Crisis Leadership

In a time of crisis good leadership is imperative. Your team will look to you for answers and you need to respond with confidence and calm. A crisis is no time to lose your head. It’s like swimming, when you find yourself in trouble, if you panic, you drown. Stay calm and find a solution, because there is always a solution.

Focus on Your Customers

Focus on your customers’ needs and how they have changed based on the current environment. Engage with them to find pain points and opportunities for relief. Strive to improve relationships on every level and at every touch point. 

Find the Advantages in Your Limitations

Be open minded. Nothing helps creative problem solving like constraints. Look to your company values and build from there. Stanford’s Bob Sutton says “Research on creativity and constraint demonstrates that, when options are limited, people generate more, rather than less, varied solutions — apparently because their attention is less scattered.” Learn more about creativity within constraints.

Be Flexible

Be ready to adapt. Be ready to manage change. See the whole picture and look for ways get in front of it. Pivot, turn, bend. Look for new opportunities and be ready to re-set and gain momentum in new directions if necessary. 

Find Ways to Pivot

The business landscape is changing day by day. The business plan you used yesterday may not work tomorrow. We have seen some of our vendors pivot almost overnight. They went from manufacturing deal toys to producing PPD equipment to help front line health workers. Or making acrylic dividers to help essential workers do their jobs in a safer environment. They are redirecting their capabilities for immediate needs. 

Be Innovative

Your business may come out of this crisis in a different form than it went in. It’s time to investigate new ways to grow. It’s time to experiment. Maybe you need to update processes? Maybe it’s time to upend your entire industry? What would you change if you had to start from scratch? Bring your teams together. Do your research, brainstorm and find that elusive idea that is feasible, viable and desirable. Get everyone involved, great ideas can come from anywhere.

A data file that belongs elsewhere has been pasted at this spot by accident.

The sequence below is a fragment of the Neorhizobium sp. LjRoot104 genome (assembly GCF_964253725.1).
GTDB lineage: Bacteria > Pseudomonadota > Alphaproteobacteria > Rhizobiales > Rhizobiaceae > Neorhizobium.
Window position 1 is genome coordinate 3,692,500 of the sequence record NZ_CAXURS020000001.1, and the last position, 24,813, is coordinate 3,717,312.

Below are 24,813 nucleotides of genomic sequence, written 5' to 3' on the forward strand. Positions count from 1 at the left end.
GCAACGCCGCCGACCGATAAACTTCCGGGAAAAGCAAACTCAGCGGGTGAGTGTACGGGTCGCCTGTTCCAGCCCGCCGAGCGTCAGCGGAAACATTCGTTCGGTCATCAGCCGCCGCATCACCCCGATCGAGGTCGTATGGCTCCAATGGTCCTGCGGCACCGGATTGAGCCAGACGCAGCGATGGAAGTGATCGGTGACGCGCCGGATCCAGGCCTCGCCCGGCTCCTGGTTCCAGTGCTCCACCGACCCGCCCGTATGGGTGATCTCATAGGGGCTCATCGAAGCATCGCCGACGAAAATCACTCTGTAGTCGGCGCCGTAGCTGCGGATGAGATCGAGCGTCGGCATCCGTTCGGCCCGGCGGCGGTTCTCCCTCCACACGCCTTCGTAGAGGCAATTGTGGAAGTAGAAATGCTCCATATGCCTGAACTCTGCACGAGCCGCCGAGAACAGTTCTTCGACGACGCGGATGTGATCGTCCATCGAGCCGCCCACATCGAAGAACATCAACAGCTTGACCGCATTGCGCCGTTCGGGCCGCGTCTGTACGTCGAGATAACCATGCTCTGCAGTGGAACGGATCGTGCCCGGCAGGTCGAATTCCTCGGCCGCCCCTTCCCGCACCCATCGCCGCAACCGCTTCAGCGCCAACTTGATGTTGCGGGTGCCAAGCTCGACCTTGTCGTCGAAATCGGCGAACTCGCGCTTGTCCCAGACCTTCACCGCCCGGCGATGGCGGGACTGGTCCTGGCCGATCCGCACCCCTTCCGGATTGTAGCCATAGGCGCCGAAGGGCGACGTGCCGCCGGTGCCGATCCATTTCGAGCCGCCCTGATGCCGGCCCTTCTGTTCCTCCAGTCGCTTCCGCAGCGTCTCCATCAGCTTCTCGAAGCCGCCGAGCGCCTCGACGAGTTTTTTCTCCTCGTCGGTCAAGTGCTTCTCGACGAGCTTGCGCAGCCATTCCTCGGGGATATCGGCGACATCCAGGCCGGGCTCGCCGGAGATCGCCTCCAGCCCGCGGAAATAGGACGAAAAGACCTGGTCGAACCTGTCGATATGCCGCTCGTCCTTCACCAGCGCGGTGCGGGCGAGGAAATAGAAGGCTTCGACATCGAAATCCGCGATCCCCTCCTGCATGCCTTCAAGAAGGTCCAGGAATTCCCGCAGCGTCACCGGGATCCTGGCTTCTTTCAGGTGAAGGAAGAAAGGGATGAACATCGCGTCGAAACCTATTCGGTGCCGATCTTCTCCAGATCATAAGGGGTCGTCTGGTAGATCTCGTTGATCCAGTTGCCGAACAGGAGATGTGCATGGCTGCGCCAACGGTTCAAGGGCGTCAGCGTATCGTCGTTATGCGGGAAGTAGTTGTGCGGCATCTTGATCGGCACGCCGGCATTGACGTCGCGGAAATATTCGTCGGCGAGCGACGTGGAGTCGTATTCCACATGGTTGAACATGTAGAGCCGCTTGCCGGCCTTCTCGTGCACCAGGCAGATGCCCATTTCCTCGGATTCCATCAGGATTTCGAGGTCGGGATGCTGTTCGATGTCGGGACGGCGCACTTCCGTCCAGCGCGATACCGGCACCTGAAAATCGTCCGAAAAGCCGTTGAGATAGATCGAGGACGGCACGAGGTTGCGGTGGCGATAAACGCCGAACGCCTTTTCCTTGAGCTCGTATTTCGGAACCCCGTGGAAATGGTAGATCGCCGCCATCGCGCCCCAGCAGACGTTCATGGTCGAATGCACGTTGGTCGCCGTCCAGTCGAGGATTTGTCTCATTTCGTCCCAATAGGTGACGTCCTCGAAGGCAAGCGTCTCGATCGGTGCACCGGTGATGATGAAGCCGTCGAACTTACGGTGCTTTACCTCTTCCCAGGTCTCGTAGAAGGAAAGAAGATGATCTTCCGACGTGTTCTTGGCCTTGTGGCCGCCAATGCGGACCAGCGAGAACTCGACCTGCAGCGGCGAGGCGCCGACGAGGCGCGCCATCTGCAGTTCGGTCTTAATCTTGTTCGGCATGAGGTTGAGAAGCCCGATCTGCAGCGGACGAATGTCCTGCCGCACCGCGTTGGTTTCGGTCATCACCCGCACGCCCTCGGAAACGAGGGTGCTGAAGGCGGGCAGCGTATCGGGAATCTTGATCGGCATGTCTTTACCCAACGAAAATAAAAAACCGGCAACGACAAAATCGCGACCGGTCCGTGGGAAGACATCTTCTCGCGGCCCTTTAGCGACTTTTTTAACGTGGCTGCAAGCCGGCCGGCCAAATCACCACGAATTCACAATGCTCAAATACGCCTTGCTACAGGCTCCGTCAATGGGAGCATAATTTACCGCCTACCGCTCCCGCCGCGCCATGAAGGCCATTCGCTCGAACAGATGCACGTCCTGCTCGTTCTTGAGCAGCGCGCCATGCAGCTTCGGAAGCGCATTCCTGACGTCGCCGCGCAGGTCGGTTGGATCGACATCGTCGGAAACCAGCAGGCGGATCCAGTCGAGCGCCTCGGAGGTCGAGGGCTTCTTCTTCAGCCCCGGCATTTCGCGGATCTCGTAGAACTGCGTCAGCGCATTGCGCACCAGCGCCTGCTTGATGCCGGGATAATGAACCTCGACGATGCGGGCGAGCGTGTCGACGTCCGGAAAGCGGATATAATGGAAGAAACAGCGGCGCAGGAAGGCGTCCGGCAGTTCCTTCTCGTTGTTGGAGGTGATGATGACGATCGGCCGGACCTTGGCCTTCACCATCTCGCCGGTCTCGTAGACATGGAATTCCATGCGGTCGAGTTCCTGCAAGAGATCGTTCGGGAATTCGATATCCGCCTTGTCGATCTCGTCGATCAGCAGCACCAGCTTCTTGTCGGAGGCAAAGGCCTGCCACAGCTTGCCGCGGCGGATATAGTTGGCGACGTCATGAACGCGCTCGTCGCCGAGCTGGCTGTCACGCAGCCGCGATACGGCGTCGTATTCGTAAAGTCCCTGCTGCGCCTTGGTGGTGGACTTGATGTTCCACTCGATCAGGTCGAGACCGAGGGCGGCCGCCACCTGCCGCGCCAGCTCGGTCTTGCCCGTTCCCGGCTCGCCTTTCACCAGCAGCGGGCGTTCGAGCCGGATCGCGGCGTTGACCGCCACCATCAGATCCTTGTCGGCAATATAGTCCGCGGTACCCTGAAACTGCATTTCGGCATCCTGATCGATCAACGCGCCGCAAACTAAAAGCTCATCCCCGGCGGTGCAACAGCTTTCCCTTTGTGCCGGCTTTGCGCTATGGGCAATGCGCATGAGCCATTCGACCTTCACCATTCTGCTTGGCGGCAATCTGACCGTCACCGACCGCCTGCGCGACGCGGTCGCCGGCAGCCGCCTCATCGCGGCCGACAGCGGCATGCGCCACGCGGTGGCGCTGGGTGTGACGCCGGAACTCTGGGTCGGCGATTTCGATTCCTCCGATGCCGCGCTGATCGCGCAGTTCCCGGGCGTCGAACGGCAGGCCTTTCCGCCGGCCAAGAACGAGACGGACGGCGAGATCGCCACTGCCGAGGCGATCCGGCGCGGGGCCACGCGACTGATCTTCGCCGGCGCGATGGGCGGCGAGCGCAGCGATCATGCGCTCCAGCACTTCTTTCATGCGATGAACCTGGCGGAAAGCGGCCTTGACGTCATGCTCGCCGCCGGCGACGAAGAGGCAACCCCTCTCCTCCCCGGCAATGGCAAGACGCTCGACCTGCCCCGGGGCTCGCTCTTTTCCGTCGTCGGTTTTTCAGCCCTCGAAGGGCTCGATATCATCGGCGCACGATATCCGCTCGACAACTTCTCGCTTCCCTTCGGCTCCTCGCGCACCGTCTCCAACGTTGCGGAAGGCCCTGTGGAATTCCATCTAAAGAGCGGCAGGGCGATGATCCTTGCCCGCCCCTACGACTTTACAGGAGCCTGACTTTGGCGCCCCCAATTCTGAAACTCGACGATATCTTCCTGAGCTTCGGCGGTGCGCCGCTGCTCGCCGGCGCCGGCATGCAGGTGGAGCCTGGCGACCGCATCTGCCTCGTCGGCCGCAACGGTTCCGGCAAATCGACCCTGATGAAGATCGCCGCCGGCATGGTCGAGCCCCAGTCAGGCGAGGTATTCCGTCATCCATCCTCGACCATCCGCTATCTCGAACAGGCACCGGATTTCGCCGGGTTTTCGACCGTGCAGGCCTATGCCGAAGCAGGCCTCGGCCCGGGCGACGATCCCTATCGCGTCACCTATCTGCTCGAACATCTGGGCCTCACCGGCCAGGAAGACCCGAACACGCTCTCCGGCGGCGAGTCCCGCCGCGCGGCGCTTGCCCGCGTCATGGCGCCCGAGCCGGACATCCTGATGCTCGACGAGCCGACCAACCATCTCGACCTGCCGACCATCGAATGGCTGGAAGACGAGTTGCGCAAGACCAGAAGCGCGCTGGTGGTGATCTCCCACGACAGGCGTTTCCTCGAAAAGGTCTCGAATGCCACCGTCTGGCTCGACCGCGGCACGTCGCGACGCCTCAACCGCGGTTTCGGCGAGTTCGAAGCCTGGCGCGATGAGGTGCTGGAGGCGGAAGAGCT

Build Trust

Trust is always important. Build trust with your team, with your customers and with your vendors. Be transparent. Be direct. Break down barriers and strengthen relationships. Don’t discount competitors. In times of crisis having those relationships is key too. A good leader doesn’t limit possibilities. Maybe it’s time to start fresh. Maybe it’s time nourish deep bonds. Let people know you are there for them. Be dependable. Be present. Be available. Make the effort. It’s worth it.

Hone your leadership skills. Know yourself. Know your team. Know your industry and your business. Be curious and never stop learning. Leadership is a path. Keep moving forward and results will come. You can lead from anywhere. Remember to be positive. Your attitude is contagious. 

Links and Resources

4 Strategies to Chart a Path Forward When There is No Map, By Alice Kogan & Sandeep Pahuja

6 Leadership Principles To Guide You During Crisis, By Glenn Llopis

How to Lead Through a Crisis, By Center for Creative Leadership 

Photo by Jehyun Sung on Unsplash